I have often used the saying "You cannot step into the same river twice" but have never really thought seriously about the origin – or any deeper meaning of – the expression. Thank you for challenging us to seek the historical significance behind expressions we all too often use without truly knowing or understanding.

  7. Elena Caravela

    Thank you for teasing this apart for me Petra. It's something I haven't thought about, but is worthy of thought, especially as questions like these become more relevant every day. Your photo BTW, is enchanting.

  8. Carola

    I have to admit that I have never heard of this saying, but what you wrote about it is fascinating to me. It is interesting how a meaning can be so different if you just twist the words a little bit. And something permanent amidst change rings a bell for me, too. I had to laugh when I read how with every move you wanted to change – this sounds like me. Perhaps it's the feeling of new beginnings that wants us to change, but in the end we are who we are.

  9. Barbara

    And I'm familiar with a quote, "the water you touch in a river is the last of what has passed and the first of that which is coming."
    Probably the same type meaning. I love rivers for this movement, this life, this energy.
    I spent a whole semester my senior year at the University studying rivers, especially in literature (English major).
    Your image is spectacular – those trees are spectacular. Yes, they seem reverant in a way.

  10. Jennifer Richardson

    i love that rivers are always flowing
    even if slowly
    and so the same water
    is never in the same place
    i think anything that is really living
    is always changing and moving
    on some level.
    i love the swollen waters in your photo:)

  11. Susan

    I never know when I come here what I will be given to think about … this has my mind churning! I'm not familiar with this saying but it makes sense to me.
    And, boy! do I love this image, serene and moody.

  12. Soosie

    What a glorious image to express something which I have been considering for a while. While my cells are older, I do believe that a part of me (my soul?) remains the same. When I step into that river somethings have changed and others have not. It is up to me to recognise and adapt to the changes and consider the value of the things which remain the same.
    Thank you. Many times.

  13. Catherine

    Petra I never heard this before and the flowing river is a beautiful metaphor. I too find Greek thinking brilliant and insightful. I now find myself mulling over your writing in a similar way… always get me thinking!!

  14. Juli

    Petra! What a powerful piece! I have always heard the quote as you've noted, and to see it traced back to its origins, well, for me I find it quite profound. The influence the quote – in its 'evolved' form, has had is (I believe) mostly positive – reminding us (well, me!) that change is constant. But, to see it now, in it's 'original' form, speaking of permanence within change…allows for a whole new exploration. I love that! and, I love the way you've opened this up! Stepping twice into the river of this quote is certainly not the same! 🙂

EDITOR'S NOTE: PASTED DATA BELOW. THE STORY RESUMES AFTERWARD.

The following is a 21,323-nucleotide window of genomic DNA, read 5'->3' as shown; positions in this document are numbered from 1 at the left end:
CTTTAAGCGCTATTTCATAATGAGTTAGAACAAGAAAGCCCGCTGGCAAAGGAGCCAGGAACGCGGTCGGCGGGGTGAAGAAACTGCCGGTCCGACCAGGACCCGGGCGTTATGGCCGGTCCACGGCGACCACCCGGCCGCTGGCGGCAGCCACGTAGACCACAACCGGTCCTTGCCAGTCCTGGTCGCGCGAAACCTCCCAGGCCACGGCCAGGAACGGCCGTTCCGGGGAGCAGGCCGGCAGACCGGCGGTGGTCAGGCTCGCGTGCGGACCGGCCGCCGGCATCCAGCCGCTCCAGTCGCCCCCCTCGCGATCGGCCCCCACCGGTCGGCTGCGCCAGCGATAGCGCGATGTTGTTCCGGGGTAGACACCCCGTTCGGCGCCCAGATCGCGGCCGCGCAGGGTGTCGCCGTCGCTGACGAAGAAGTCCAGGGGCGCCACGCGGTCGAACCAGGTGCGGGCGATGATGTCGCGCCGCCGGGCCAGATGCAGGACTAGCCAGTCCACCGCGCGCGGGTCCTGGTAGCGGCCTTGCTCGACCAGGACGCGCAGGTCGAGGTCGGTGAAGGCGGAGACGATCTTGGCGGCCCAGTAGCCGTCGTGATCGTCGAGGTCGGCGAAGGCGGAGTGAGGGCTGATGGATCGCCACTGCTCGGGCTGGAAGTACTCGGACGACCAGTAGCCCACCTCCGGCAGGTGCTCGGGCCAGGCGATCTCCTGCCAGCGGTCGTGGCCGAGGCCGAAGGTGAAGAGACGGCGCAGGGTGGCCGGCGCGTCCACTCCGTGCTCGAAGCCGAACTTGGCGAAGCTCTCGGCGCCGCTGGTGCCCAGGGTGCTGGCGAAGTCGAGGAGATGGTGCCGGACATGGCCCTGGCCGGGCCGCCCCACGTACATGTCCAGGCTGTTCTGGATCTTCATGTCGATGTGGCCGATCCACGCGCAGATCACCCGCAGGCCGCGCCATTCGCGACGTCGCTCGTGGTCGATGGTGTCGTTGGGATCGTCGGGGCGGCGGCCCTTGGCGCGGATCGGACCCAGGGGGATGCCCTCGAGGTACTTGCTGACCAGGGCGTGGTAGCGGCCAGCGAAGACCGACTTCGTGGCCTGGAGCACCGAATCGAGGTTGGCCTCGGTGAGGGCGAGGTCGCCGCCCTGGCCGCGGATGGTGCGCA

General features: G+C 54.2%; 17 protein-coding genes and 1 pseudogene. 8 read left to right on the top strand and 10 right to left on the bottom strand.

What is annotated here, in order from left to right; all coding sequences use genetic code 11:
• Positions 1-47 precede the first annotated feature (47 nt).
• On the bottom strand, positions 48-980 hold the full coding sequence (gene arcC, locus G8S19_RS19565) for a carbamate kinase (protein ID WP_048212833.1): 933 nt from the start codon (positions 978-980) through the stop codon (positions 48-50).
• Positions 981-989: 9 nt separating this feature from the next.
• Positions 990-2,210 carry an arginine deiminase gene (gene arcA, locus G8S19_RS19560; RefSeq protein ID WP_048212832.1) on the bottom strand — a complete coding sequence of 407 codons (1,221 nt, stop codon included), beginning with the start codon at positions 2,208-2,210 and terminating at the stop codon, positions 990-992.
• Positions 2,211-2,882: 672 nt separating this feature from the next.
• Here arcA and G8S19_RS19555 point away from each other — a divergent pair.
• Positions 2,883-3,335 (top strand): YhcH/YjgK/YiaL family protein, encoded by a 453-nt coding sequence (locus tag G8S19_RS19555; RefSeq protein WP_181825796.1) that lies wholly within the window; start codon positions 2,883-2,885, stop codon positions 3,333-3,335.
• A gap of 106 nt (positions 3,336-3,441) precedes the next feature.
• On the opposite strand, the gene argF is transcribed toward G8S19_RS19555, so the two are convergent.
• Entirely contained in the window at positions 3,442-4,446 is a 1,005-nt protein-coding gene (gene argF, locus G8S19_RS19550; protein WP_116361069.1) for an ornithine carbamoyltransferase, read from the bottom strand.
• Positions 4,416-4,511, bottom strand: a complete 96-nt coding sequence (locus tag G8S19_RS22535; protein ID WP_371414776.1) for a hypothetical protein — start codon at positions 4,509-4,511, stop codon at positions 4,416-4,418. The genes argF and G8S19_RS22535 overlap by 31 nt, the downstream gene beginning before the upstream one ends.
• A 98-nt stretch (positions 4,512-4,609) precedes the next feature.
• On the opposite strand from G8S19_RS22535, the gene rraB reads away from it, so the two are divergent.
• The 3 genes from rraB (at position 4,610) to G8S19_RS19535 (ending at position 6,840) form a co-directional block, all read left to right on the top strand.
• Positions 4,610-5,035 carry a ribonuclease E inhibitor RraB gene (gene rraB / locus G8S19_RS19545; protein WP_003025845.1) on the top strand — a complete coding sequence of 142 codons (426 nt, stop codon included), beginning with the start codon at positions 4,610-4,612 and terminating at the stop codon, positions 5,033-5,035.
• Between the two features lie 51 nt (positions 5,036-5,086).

15. Donna@Gardens Eye View

    Wonderful words to ponder that have such a fascinating history…our words and those of others are always colored by our perceptions of life at the time…

  16. Zena (Healingmoments)

    I have enjoyed reading your text. That´s the great thing about ancient philosophy that when we go deep into it we find fascinating pieces of information. I have heard this quote for the very first time when I was quite young and I learnt that its meaning was the one you´ve explained in your first paragraph (I have never heard the second version, and I have never considered this quote to mean that we can meet up a challenge succesfully twice).
    Indeed, I have used many times along the years, but now, while reading your post, I have realized that I have been using it in different ways all this time. And maybe this prove it to be true. Everything is changing constantly, even the way we look at this simple truth.
    PS: Wonderful Image

  17. RuneE

    I have never heard this saying before, but it makes sense to me in the initial interpretation that you mention. The discussion is interesting, and the apparent misuse of it in many instances is just to be expected (after all that is a very common phenomenon with many sayings). However, I'm not sure whether I totally agree with the last variant. After all, nothing still stays the same. The arrow of time (however one defines that), still points forward – so we still "move on".

  18. Honey

    i like stepping into v&v periodically, and seeing petra's post reminded me of why i liked being in this river with all of you.
    nicely done, petra. thanks for reminding me how many meanings words can have….guess it explains all the human misunderstandings!

  19. Monica Devine

    Richly constructed, Petra. I too, have thought about this quote many times as my life has been intertwined with rivers for many years; living on them, fishing every summer and filling our freezers for the winter, hearing the rush and flow of ice at break-up. My favorite time on the river, however, is winter. Hush. Quiet. Austere. Every year a fresh transformation. Like a new snowfall…it always feels like the first time…though you've seen it many many times before.

  20. Kelly

    What a wonderful lesson… I love sayings like these, and loved hearing about the origins of this one. One of the things I love about poetry, and these sayings are just bits of poems if you ask me…. is that everyone brings their own interpretation to them, our own experiences filter what the mean to us.
    What a great post!

  21. Maery Rose

    I love the curiosity in which you've dug into this saying. I believe I've heard it or something like it but in the context of talking about the wonder of rivers themselves and how important it is to safeguard them.

  22. Thank you for your nice and thoughtful comments, they are really inspiring. In my opinion, both of the interpretations are true. That everything changes and nothing stays the same as well as that there is something permanent amidst the changes. Self-contradictory, isn’t it? But consider an electron that can behave as a particle as well as a wave based on what we measure (are looking for). Isn’t it similar here and the interpretation depends on the angle at which we look at it? Our angles differ but all may convey truth.

Leave a Reply

Your email address will not be published. Required fields are marked *